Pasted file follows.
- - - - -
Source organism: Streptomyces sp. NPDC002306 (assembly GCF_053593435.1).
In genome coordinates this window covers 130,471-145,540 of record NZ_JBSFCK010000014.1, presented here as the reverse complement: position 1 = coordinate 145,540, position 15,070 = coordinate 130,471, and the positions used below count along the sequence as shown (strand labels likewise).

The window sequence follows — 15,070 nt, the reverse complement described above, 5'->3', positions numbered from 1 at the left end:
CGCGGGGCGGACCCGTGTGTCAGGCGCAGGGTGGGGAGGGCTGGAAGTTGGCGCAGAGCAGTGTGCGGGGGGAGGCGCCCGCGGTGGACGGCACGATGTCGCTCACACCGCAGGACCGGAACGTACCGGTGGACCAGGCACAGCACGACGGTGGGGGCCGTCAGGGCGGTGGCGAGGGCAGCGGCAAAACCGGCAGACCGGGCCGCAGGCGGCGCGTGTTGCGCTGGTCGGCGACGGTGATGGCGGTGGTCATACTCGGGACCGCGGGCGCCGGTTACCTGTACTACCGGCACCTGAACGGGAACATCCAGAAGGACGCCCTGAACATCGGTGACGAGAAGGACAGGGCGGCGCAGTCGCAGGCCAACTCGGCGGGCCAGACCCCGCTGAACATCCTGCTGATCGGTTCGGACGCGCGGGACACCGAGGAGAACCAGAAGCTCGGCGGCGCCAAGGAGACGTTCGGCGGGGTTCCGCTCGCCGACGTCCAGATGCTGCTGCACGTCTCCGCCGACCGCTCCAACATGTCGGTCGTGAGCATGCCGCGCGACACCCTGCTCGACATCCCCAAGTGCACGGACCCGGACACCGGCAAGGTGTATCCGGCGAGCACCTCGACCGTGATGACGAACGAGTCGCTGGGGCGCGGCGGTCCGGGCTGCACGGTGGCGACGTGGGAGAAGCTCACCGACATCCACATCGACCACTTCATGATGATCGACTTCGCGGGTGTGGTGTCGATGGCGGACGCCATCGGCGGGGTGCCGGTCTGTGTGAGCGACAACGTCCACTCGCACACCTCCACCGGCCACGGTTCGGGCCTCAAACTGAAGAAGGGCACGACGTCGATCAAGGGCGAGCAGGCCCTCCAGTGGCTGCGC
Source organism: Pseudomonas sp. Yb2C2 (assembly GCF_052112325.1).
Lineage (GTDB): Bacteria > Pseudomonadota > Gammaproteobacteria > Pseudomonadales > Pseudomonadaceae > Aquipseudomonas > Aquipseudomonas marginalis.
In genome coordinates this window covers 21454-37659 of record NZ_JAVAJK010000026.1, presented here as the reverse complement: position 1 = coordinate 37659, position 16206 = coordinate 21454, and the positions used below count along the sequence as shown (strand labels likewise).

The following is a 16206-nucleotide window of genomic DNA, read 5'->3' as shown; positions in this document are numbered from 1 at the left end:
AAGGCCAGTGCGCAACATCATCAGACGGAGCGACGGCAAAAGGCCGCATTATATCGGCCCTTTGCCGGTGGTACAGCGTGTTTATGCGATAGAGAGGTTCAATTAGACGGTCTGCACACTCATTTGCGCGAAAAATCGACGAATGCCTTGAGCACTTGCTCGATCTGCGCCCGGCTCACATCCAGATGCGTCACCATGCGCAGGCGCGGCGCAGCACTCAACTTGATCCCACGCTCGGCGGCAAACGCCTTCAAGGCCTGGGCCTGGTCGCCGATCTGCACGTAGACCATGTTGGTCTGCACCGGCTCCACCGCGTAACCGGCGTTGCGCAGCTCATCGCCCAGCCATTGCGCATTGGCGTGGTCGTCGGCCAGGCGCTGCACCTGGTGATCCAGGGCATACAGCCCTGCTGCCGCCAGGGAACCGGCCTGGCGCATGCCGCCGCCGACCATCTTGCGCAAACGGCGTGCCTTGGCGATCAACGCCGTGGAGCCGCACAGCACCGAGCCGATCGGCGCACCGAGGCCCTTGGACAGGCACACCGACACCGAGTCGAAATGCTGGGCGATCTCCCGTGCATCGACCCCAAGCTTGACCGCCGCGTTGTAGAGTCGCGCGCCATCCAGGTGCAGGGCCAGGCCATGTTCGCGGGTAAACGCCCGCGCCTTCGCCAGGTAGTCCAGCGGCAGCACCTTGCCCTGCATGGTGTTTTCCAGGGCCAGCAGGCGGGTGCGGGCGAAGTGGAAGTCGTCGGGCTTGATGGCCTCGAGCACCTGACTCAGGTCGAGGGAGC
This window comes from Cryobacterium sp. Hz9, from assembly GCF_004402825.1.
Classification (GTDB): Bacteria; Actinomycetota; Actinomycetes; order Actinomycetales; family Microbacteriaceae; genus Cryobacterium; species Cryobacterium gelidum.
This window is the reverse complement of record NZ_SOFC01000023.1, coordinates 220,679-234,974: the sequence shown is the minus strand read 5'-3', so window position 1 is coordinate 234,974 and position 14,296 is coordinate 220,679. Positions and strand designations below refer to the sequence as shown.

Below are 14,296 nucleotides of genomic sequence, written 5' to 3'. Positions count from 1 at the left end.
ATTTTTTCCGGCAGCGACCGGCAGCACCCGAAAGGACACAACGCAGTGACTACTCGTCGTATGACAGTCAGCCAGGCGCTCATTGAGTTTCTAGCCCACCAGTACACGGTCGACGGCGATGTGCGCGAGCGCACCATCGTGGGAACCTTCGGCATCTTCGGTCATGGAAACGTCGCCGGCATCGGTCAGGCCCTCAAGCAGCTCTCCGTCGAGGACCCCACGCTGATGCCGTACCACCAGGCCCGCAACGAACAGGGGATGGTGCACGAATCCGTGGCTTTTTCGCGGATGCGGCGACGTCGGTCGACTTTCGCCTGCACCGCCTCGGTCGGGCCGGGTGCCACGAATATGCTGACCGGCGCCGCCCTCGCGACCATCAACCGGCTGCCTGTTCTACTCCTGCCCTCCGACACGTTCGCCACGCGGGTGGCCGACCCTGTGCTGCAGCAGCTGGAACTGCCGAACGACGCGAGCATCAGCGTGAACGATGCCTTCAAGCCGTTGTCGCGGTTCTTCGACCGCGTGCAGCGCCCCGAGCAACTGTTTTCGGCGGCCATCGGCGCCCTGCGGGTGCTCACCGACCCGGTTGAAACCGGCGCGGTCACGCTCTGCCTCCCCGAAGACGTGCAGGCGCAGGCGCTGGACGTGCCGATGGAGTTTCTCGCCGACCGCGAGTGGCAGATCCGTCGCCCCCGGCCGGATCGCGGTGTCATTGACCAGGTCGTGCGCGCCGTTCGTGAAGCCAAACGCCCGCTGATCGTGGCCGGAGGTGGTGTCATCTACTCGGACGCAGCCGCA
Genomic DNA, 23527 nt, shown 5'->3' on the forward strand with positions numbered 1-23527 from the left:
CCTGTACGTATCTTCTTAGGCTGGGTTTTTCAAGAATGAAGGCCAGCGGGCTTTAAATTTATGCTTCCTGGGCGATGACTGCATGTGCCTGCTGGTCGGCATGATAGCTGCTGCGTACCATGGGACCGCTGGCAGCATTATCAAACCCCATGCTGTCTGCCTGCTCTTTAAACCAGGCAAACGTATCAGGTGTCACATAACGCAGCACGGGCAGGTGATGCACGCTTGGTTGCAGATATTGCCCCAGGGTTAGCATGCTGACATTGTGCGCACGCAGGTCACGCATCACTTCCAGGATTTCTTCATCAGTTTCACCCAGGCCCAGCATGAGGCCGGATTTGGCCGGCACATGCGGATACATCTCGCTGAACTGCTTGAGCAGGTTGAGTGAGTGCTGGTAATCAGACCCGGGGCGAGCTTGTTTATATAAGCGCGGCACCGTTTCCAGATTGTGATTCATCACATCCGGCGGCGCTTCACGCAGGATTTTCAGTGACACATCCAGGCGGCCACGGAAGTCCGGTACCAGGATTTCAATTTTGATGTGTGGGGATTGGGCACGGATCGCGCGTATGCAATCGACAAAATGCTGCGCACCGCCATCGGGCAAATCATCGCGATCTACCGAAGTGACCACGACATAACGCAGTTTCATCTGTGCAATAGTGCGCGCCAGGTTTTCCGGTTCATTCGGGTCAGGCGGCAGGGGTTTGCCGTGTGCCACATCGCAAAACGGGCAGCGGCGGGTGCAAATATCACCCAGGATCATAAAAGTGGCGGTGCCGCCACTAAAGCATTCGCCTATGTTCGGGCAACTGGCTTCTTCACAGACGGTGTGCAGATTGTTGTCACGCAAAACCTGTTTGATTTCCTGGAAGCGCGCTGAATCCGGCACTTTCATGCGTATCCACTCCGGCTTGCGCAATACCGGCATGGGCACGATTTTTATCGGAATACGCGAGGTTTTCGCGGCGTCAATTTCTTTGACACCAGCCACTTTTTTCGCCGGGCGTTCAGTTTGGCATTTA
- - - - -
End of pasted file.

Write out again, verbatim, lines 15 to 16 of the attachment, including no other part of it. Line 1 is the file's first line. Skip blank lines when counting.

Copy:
Genomic DNA, 23527 nt, shown 5'->3' on the forward strand with positions numbered 1-23527 from the left:
CCTGTACGTATCTTCTTAGGCTGGGTTTTTCAAGAATGAAGGCCAGCGGGCTTTAAATTTATGCTTCCTGGGCGATGACTGCATGTGCCTGCTGGTCGGCATGATAGCTGCTGCGTACCATGGGACCGCTGGCAGCATTATCAAACCCCATGCTGTCTGCCTGCTCTTTAAACCAGGCAAACGTATCAGGTGTCACATAACGCAGCACGGGCAGGTGATGCACGCTTGGTTGCAGATATTGCCCCAGGGTTAGCATGCTGACATTGTGCGCACGCAGGTCACGCATCACTTCCAGGATTTCTTCATCAGTTTCACCCAGGCCCAGCATGAGGCCGGATTTGGCCGGCACATGCGGATACATCTCGCTGAACTGCTTGAGCAGGTTGAGTGAGTGCTGGTAATCAGACCCGGGGCGAGCTTGTTTATATAAGCGCGGCACCGTTTCCAGATTGTGATTCATCACATCCGGCGGCGCTTCACGCAGGATTTTCAGTGACACATCCAGGCGGCCACGGAAGTCCGGTACCAGGATTTCAATTTTGATGTGTGGGGATTGGGCACGGATCGCGCGTATGCAATCGACAAAATGCTGCGCACCGCCATCGGGCAAATCATCGCGATCTACCGAAGTGACCACGACATAACGCAGTTTCATCTGTGCAATAGTGCGCGCCAGGTTTTCCGGTTCATTCGGGTCAGGCGGCAGGGGTTTGCCGTGTGCCACATCGCAAAACGGGCAGCGGCGGGTGCAAATATCACCCAGGATCATAAAAGTGGCGGTGCCGCCACTAAAGCATTCGCCTATGTTCGGGCAACTGGCTTCTTCACAGACGGTGTGCAGATTGTTGTCACGCAAAACCTGTTTGATTTCCTGGAAGCGCGCTGAATCCGGCACTTTCATGCGTATCCACTCCGGCTTGCGCAATACCGGCATGGGCACGATTTTTATCGGAATACGCGAGGTTTTCGCGGCGTCAATTTCTTTGACACCAGCCACTTTTTTCGCCGGGCGTTCAGTTTGGCATTTA